Billy Mills

Billy Mills Is Still Golden, 50 Years Later

Rodney Harwood

“I came off the final curve and looked at a runner I thought was from Germany, as it turns out, was not. I thought I saw an eagle on his singlet,” Mills said. “To me it was like wings of an eagle and I heard my dad’s voice and thought I can win! I can win! I can win!”

Nadia Gammoudi said, “With 30 meters to go, my daddy and Ron Clarke went by some stragglers. Now lane 1 was open. My daddy’s in lane 2. Clarke’s in lane 3. My daddy glances back, no Billy. He looked to lane 3 and Clarke is fading back. My daddy is 30 meters (from a gold medal).”

The Lakota, who was pushed into lane 4, ran the entire back straight wavering from lane 2 to lane 3, overcame the effects of low blood sugar, still found a way to chase down the world record holder (Clarke) and his good friend Mohamed Gammoudi. Mills found another gear, and flew past Gammoudi and Clarke to victory. Mills' time was 28 minutes, 24.4 seconds. Gammoudi was second in 28:24.8, and Clarke was third in 28:25.8. Neither Gammoudi or Mills had ever run under 29 minutes. All three broke the Olympic record.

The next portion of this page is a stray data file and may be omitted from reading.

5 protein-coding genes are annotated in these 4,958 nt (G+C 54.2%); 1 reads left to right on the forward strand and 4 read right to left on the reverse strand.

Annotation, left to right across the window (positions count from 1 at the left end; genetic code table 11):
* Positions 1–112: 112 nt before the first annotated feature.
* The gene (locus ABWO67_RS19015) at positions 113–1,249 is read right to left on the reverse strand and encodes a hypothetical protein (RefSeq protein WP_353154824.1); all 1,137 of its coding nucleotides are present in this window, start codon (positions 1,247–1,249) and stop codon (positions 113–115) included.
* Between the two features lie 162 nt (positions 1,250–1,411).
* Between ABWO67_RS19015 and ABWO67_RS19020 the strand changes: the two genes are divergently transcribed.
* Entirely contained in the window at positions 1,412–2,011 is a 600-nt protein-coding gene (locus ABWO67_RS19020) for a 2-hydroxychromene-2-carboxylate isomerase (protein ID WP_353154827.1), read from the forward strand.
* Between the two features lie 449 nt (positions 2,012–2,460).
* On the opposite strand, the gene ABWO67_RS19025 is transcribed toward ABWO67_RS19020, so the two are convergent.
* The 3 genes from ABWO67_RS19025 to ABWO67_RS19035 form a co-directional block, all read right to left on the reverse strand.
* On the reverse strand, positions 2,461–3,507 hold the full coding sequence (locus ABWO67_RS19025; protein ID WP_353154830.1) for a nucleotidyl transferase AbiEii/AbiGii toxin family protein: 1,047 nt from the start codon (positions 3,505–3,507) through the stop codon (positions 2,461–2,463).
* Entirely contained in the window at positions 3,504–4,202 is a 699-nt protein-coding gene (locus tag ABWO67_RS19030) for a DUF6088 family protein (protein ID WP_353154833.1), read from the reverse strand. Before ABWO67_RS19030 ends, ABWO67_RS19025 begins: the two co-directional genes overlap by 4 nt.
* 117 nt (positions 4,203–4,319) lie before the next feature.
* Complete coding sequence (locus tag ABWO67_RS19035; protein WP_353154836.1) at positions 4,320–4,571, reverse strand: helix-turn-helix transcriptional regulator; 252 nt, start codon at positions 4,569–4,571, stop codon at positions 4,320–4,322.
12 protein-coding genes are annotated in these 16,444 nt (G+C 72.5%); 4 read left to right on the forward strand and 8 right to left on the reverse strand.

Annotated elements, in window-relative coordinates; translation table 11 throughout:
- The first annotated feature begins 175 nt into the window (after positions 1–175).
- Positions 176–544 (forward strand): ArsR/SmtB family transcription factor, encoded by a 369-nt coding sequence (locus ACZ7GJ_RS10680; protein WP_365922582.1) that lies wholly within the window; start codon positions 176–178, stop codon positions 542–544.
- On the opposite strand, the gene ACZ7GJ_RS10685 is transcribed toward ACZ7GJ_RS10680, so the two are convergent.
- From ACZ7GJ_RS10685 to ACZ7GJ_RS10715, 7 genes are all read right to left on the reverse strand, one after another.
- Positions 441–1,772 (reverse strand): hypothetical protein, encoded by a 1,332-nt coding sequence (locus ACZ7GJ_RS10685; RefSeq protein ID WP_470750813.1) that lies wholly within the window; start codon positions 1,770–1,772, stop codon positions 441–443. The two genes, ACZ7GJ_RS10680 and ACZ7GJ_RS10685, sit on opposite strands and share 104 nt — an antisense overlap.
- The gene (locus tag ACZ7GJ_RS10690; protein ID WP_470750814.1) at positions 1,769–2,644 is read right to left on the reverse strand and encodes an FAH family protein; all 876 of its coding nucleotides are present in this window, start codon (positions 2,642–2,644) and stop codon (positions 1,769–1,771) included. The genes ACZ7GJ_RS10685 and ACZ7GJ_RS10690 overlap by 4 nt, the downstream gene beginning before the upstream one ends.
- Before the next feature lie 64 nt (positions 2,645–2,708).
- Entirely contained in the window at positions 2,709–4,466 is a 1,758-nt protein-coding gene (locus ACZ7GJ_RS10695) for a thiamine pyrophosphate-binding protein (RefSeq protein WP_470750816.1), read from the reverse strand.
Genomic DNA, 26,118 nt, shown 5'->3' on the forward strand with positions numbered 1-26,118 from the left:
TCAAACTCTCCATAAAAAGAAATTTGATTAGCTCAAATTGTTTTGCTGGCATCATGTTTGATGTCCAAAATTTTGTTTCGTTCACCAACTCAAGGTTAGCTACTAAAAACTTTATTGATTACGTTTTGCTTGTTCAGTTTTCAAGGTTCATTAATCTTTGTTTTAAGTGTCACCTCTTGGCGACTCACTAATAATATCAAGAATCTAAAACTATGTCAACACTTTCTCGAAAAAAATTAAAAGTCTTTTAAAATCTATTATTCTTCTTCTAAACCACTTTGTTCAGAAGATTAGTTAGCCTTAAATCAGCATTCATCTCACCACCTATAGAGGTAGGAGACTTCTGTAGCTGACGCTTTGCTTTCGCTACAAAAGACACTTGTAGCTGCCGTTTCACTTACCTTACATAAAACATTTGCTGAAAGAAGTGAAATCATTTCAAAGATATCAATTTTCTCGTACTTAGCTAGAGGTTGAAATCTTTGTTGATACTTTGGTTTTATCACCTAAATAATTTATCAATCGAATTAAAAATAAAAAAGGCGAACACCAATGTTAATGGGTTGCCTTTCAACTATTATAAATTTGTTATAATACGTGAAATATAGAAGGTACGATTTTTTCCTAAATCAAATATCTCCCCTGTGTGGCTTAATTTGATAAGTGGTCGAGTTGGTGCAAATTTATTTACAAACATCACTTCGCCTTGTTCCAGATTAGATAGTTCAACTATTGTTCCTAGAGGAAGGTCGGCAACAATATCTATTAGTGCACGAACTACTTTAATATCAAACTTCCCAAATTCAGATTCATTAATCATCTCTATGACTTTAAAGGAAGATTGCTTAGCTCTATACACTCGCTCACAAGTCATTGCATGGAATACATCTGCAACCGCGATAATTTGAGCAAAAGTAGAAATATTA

“You have been in my life since I’ve been a little girl,” Nadia told Mills as they sat in the Olympic stadium in London.

“I told her ‘Your daddy’s been in our daughters’ lives since they were little girls’,” Mills explained.

As Mohamed looked on, with his daughter expressing his thoughts to one of his closest friends, all was good. “My daddy said you are an American Indian and you were like an arrow being shot out of a bow,” she told Mills. “The way you won, it was your time. My daddy knew his moments would come.”

As with everything in life, Mills has earned his respect. He walks with dignity and humility and his heart, like his medal, is still golden 50 years later.



You need to be logged in in order to post comments
Please use the log in option at the bottom of this page